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Avoiding love on Valentine's Day and other Pakistani stories

Updated February 13, 2016

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How exactly are Pakistanis supposed to 'avoid' Valentine's Day? —AP
How exactly are Pakistanis supposed to 'avoid' Valentine's Day? —AP

The caged bird was banned by the Taliban back in the day because its chirps would probably awaken life and the desire of life among men who should be only thinking of the fire of hell in the afterlife.

Now, President Mamnoon Hussain, in what can be termed a very Talibanesque move, has urged Pakistan to not celebrate Valentine’s Day.

“It should be avoided,” he said.

In Peshawar, the district council passed a resolution on Friday pressing the local government to ban the day for being anti-Sharia.

Seemingly, in retribution from the skies, an outpouring of snow capped the Margallas on Wednesday afternoon, making young and old flock to the hills, possibly hand in hand to enjoy chai and parathas, while love warmed the air.

Also read: Thorny roses on Valentine’s Day

There is no surety that this attitude against Valentine’s Day will significantly plummet the number of young Pakistani men and women celebrating Feb 14, but our government's hopes are stacked towards it.


Meanwhile, there are reports of a rising number of young fighters joining radical extremist groups such as the IS and the Pakistani Taliban. So far, there has been no day set aside to emphasise a ban on that.


According to one account of its history, Valentine's Day is said to have originated from the time a jolly old fellow called St. Valentine secretly wed soldiers who were not otherwise allowed to wed because of the idea that being married would make them bad warriors.

Thanks to its dark and pagan origins of commemorating February for the uncanny thing called love, the Jamaat-i-Islami has been more afraid of the month than it has been of dancing girls or the ouija board.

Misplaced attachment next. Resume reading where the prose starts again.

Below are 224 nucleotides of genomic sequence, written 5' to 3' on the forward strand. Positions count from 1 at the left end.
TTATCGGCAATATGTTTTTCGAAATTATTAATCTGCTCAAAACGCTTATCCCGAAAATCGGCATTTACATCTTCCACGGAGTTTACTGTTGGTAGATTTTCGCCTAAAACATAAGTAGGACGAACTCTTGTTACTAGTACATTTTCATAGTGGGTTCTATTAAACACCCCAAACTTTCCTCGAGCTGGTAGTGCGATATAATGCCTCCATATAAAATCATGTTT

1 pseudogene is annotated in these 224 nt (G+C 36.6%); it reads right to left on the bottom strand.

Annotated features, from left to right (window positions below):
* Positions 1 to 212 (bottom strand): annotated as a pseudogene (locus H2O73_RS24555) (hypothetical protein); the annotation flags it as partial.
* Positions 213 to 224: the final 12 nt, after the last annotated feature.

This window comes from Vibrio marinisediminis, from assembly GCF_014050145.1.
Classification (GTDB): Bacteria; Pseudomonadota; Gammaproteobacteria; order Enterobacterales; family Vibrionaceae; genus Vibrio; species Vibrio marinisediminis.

Considering it to be a direct threat to its political order, they have often come out on the streets in protest and cried out every first week of this month.

In their ideal world, love would not exist. Candies too are clearly the work of the devil and well, flowers are soul-destroying.

'War is peace. Freedom is slavery. Ignorance is strength.'

Most Pakistani governments over the years have cowed down to the Jamatis but never so absurdly before as to ban a benign a day as Valentines in a district. What’s next – Cyanide fed to birds that chirp?

And exactly how is this to be ensured?

A policing of the web for e-cards; a rounding up of those who sell flowers and heart-shaped helium balloons; a choking of romantic songs on FM radio stations; an executive order to TV shows that the only love dedications will be from sons to their mothers and vice versa?

How about focusing on governance? Improving maternal mortality; inoculating children better; improving disaster response and managing abject poverty across the country?

How about managing the perversion of love better?

The rising rate of rape cases; honour killings and acid burnings, on all these counts, we don’t do any better than the top five worst countries in the world.

Also read: The heart’s filthy lesson

There is no cure for incompetence, there is also no cure for control freak-ery; the two often dwell together uncomfortably in smaller hearts.

As for love or the expression of it, we need more of it as a nation and not less.

We are marred by way too many forced marriages and stove burnings. The only thing wrong with celebrating Valentine’s Day in Pakistan is that it isn’t celebrated often enough.